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Which Assets Are My Property but Not My Spouse’s?

Posted on in Divorce

Kane County Divorce LawyerIn general, just about everything you and your spouse have acquired during the course of your marriage is considered marital property. Marital property is to be equitably (fairly) divided during a divorce. However, it is possible for a married person to own separate property, that belongs only to them and not to their spouse. Separate property is not subject to any kind of equitable division during divorce. The spouse who owns it keeps it. One of the first steps towards dividing property in a divorce involves identifying what is marital property and separate property. Your lawyer will be able to help you determine what is or is not your separate property. 

What is Considered One Spouse’s Sole Property?

Even when you are married, you can have property or money that only belongs to you. This type of property include: 

  • Premarital Property - Getting married does not mean that all of your property abruptly becomes your spouse’s property too. If you came into the marriage with it, you can leave the marriage with it as well in most instances. For example, if you are still driving the car that belonged to you before you got married, your spouse is not likely able to claim any ownership interest in your vehicle. This does also includes any debts you had before you got married, like student loans or old credit card debt.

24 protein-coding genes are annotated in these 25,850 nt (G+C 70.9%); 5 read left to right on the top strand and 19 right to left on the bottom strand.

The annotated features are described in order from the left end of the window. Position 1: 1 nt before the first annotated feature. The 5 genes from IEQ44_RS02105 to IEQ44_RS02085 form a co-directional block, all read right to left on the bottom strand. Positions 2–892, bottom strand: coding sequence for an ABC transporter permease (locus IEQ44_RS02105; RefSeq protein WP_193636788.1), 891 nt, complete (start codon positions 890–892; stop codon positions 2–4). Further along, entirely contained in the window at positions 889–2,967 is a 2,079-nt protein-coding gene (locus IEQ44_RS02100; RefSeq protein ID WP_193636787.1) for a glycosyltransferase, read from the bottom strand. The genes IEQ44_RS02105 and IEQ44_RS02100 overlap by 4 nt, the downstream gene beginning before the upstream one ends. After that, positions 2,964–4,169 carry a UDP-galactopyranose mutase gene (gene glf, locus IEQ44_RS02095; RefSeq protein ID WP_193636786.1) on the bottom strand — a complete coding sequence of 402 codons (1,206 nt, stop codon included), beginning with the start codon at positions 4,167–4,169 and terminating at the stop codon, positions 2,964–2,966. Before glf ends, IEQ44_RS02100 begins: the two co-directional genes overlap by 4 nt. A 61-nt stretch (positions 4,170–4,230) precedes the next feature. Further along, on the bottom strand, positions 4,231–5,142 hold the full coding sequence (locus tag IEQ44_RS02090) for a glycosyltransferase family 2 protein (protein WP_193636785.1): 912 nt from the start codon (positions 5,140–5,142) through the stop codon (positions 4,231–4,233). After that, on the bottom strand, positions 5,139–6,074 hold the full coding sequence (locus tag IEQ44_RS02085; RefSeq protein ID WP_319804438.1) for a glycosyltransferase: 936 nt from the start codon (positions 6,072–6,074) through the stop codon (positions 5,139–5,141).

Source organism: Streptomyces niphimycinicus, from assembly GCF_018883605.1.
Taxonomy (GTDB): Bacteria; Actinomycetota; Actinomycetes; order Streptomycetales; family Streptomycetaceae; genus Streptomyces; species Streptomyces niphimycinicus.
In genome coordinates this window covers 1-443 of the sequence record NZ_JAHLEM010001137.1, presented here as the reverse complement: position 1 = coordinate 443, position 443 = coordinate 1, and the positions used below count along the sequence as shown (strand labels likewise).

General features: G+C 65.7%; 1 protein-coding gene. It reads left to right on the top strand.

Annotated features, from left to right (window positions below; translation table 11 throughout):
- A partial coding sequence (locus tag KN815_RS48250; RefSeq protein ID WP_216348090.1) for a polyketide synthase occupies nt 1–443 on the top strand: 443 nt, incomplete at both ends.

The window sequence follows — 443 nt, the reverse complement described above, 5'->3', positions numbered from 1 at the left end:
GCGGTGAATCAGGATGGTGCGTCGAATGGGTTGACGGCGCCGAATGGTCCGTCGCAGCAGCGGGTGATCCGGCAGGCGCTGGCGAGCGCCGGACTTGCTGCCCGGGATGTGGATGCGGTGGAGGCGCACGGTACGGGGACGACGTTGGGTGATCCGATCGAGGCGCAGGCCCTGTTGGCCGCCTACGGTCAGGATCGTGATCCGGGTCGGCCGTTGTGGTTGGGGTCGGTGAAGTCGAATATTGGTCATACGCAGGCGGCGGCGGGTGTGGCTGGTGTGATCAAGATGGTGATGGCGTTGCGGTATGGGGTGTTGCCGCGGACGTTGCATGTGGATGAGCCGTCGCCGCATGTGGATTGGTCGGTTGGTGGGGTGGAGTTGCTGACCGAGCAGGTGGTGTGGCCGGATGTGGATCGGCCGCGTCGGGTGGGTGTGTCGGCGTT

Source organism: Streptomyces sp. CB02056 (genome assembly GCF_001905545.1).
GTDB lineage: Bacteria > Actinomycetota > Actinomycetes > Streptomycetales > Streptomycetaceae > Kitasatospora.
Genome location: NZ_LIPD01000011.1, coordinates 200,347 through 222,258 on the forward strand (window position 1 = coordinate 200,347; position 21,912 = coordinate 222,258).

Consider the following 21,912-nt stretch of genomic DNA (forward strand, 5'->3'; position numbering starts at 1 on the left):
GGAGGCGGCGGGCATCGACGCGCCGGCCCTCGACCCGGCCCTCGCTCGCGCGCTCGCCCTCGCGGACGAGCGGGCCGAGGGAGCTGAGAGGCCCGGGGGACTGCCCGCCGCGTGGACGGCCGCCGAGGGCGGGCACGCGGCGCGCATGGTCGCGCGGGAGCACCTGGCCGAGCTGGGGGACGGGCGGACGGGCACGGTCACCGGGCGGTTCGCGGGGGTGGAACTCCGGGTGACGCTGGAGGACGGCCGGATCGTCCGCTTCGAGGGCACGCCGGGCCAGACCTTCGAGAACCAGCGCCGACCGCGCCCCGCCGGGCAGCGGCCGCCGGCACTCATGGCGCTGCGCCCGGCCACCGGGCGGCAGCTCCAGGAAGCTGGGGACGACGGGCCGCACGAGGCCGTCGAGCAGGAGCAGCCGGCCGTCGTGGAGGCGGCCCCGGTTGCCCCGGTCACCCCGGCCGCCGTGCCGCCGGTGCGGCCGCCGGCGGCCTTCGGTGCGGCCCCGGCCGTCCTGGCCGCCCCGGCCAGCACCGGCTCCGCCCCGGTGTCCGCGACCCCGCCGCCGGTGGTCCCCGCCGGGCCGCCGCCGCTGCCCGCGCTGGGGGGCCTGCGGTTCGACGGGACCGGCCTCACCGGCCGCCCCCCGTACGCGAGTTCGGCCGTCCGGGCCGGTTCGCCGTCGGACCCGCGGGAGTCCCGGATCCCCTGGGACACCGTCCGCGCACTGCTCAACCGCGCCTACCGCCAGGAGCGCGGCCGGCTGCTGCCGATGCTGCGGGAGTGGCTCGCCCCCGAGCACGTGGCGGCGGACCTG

• Inheritance - Would your grandma want your spouse to take half of what she left to you in her will? Would she want your spouse to take a few pieces of her jewelry or a family heirloom? Probably not. The law acknowledges this likely fact - anything you inherit while married belongs only to you. However, if you used funds you inherited to benefit the marriage - for example, by using it to purchase new bedroom furniture for you and your spouse - then those purchases could be considered marital property. 

  • Gifts - When people give a gift, it is typically intended for only the recipient to use and enjoy. This applies to gifts that were meant only for you. Whether you were gifted money, jewelry, or any other property, you probably do not need to worry that your spouse has a claim to it during a divorce. However, the same rule applies - if you use your gift to serve the marriage or family, it may become marital property. 

  • Lawsuit winnings - If you won money in a personal injury suit, it is yours. You are the one who was injured. You are the one who deserves the money. 

Contact a Kane County Divorce Lawyer

If you are going through a divorce, Serrano Hanson can fight for you to keep as much as possible. Our experienced Geneva divorce lawyers will seek a final order that leaves you in the best possible position. Call 630-844-8781 for a free consultation. 

 

Source: 

https://www.ilga.gov/legislation/ilcs/documents/075000050k503.htm

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